The History of Trophy Fish Carving
Fly-fishing as a sport or a peaceful pastime started to become fashionable during the reign of George IV of England (1820-1830). Angling became a court amusement attracting the interest of the upper classes, and the idea of preserving specimens of particularly large or important fish became popular. As an alternative to taxidermy and casts, carved wooden models of fish proved to be a very attractive way to display trophies.
Exact measurements of the fish aided the carver's efforts, and the finished carving was artistically painted with oils. Many of the carved fish models were of Atlantic Salmon and carved in half-section, with the dorsal fin, adipose fin and anal fin as part of the silhouette and the pectoral and pelvic applied separately. As time went on the models became more rounded and from 1920 onwards, the eyes began to be carved out in semi relief. The artist mainly used a palette of greyish blue, with a dark head and back shading down through the paler tones to a cream-coloured belly, and with vertical rows of thick white crescent-shaped scales.
In recent years, some of the finer fish models by carvers like John Bucknell Russell, John and Dhuie Tully (nee Russell), Tommy Brayshaw, P.D. Malloch and others, have gone for many thousands of dollars at auction. After almost a century, these beautiful carved and painted fish carvings are considered works of art.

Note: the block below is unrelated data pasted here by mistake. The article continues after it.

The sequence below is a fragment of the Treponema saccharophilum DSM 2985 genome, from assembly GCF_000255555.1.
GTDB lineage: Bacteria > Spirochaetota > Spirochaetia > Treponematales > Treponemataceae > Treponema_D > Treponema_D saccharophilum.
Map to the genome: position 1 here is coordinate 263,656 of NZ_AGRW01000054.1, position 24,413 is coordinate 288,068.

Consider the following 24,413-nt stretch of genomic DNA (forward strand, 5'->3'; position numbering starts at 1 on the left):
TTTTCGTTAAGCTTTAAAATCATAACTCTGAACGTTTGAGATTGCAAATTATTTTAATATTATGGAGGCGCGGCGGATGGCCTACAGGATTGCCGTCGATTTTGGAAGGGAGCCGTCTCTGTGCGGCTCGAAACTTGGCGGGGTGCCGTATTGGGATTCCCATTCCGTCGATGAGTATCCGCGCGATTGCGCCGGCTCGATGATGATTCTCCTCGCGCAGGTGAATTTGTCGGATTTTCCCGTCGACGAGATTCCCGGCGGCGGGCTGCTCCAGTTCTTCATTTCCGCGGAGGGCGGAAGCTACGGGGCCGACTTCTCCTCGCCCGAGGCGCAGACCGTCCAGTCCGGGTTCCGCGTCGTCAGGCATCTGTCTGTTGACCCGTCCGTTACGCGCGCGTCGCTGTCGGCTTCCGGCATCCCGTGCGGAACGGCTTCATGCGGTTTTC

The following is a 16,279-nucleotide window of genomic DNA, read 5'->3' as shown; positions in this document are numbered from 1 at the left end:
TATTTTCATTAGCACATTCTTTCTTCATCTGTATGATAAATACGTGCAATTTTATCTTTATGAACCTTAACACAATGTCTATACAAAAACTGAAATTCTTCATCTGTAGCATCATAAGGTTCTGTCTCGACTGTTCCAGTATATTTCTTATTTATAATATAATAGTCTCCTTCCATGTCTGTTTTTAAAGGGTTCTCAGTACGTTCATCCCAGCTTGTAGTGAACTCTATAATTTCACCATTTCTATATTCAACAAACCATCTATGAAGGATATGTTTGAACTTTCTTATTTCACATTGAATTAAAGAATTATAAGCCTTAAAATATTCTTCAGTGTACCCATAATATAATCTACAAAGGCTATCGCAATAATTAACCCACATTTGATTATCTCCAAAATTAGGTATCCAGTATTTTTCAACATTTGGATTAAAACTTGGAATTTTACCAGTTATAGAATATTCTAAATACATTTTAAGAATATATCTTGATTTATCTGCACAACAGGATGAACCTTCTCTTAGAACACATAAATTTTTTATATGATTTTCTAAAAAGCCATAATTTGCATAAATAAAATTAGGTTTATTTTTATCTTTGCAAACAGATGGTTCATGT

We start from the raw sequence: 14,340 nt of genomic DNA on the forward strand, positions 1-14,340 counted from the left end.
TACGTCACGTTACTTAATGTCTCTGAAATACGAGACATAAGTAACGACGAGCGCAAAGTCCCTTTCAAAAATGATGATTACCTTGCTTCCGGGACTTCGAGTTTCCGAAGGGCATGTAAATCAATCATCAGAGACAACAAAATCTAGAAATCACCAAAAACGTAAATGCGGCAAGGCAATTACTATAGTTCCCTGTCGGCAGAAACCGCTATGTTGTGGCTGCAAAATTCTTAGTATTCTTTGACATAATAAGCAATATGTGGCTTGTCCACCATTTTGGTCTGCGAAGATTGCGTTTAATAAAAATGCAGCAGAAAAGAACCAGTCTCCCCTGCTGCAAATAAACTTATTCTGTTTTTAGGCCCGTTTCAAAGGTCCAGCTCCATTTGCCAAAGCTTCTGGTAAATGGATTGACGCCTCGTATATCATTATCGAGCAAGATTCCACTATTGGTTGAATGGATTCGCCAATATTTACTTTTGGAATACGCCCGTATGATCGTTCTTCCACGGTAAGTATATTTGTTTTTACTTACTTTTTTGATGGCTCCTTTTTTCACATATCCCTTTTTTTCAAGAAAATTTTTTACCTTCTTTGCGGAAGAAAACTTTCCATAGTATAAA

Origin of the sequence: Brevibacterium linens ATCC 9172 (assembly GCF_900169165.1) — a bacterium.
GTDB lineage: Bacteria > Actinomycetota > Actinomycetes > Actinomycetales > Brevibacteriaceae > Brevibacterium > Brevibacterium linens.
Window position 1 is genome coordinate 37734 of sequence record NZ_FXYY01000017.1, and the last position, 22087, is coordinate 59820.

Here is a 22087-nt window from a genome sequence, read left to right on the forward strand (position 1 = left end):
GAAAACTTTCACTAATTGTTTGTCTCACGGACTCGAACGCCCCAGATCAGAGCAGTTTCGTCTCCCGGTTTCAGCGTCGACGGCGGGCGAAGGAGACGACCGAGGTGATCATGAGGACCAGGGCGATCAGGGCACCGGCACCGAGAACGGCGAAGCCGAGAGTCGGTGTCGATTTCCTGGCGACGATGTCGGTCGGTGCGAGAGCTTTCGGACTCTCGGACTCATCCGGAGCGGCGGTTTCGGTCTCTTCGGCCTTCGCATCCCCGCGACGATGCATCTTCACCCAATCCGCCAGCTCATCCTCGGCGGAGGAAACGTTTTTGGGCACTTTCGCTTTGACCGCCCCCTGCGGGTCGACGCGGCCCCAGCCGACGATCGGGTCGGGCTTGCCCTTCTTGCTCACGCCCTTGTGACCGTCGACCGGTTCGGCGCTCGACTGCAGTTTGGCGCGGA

Modern day carvers like Robert Law, Roger Brookes, Gene Bahr, and Yves Lauent, continue the tradition of creating trophy fish carvings in wood.
Some of the above text is from Ronald S. Swanson's book-"Fish Models, Plaques and Effigies.
Fish Models, Plaques & Effigies - by Ronald S. Swanson
Ronald Swanson writes that he saw his first fish model in Scotland, while on a fishing trip with his father. After 17 years of searching he landed the first fish model in his own collection. He traces the story of fish models to the early 1800's when sport fly fishing became popular in Great Britain and Norway. He then crosses the Atlantic to Canada and the U.S., and he concludes by looking at farther-flung locations such as Chile and Kashmir.
Swanson includes information on makers, from the earliest to contemporary times, arranged by geographical location. Some of the model makers are also well-known artists or decoy carvers.
There are chapters on all the major Scottish makers, John Russell , the Tullys and the Malloch makers. Also English model makers Harry Ashford, W. B. Griggs and Arthur Raikes . Tommy Brayshaw of British Columbia, as well as many others.
An appendix reprints the catalog from the first exhibition of fish models ever, in Moreton In Marsh, hosted by London antiques dealers Simon and Edwina Brett in 1988, and includes photographs of the exhibition. Photographs from other exhibitions follow. The final appendix illustrates models and effigies of record Atlantic salmon.
Photographic Plates Vll, Vlll, lX, X, Xl, and some text, courtesy the Ward Museum of Wildfowl Art, Salisbury University.
Some text also from Simon Brett's "Selected Items from an Exhibition of Carved Wood Fish Models-1988"
Countryside Investment Corporation, c/o Ron Swanson, Box 190, Bloomfield Hills, MI 48303
Local Heritage Services in Moray, Scotland
LIBINDX - Index to sources of Information relating to Moray
Maine Antique Digest